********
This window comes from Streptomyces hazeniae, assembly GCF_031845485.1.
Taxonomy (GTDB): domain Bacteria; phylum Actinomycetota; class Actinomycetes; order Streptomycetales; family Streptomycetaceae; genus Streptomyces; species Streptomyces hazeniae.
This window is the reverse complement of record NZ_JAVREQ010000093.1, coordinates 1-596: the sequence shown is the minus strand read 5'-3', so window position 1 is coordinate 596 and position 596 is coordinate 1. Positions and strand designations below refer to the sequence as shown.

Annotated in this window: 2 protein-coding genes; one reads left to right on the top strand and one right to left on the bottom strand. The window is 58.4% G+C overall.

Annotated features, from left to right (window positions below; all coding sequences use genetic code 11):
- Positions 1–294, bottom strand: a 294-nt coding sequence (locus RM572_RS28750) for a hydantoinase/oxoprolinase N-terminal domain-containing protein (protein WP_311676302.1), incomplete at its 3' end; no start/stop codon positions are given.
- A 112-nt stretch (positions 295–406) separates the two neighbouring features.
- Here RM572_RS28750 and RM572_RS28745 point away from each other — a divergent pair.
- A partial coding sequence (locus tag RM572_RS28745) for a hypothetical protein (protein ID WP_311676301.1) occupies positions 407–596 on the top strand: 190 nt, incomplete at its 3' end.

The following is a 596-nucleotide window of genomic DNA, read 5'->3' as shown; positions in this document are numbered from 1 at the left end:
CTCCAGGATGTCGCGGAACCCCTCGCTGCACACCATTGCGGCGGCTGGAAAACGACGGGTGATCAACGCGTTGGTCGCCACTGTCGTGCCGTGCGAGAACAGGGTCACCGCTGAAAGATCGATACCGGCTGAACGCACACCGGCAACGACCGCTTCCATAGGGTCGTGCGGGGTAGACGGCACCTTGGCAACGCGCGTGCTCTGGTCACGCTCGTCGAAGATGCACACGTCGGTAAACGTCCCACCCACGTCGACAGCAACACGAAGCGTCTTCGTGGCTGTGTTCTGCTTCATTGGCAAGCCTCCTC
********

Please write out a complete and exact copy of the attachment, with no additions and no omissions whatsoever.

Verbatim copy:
This window comes from Streptomyces hazeniae, assembly GCF_031845485.1.
Taxonomy (GTDB): domain Bacteria; phylum Actinomycetota; class Actinomycetes; order Streptomycetales; family Streptomycetaceae; genus Streptomyces; species Streptomyces hazeniae.
This window is the reverse complement of record NZ_JAVREQ010000093.1, coordinates 1-596: the sequence shown is the minus strand read 5'-3', so window position 1 is coordinate 596 and position 596 is coordinate 1. Positions and strand designations below refer to the sequence as shown.

Annotated in this window: 2 protein-coding genes; one reads left to right on the top strand and one right to left on the bottom strand. The window is 58.4% G+C overall.

Annotated features, from left to right (window positions below; all coding sequences use genetic code 11):
- Positions 1–294, bottom strand: a 294-nt coding sequence (locus RM572_RS28750) for a hydantoinase/oxoprolinase N-terminal domain-containing protein (protein WP_311676302.1), incomplete at its 3' end; no start/stop codon positions are given.
- A 112-nt stretch (positions 295–406) separates the two neighbouring features.
- Here RM572_RS28750 and RM572_RS28745 point away from each other — a divergent pair.
- A partial coding sequence (locus tag RM572_RS28745) for a hypothetical protein (protein ID WP_311676301.1) occupies positions 407–596 on the top strand: 190 nt, incomplete at its 3' end.

The following is a 596-nucleotide window of genomic DNA, read 5'->3' as shown; positions in this document are numbered from 1 at the left end:
CTCCAGGATGTCGCGGAACCCCTCGCTGCACACCATTGCGGCGGCTGGAAAACGACGGGTGATCAACGCGTTGGTCGCCACTGTCGTGCCGTGCGAGAACAGGGTCACCGCTGAAAGATCGATACCGGCTGAACGCACACCGGCAACGACCGCTTCCATAGGGTCGTGCGGGGTAGACGGCACCTTGGCAACGCGCGTGCTCTGGTCACGCTCGTCGAAGATGCACACGTCGGTAAACGTCCCACCCACGTCGACAGCAACACGAAGCGTCTTCGTGGCTGTGTTCTGCTTCATTGGCAAGCCTCCTC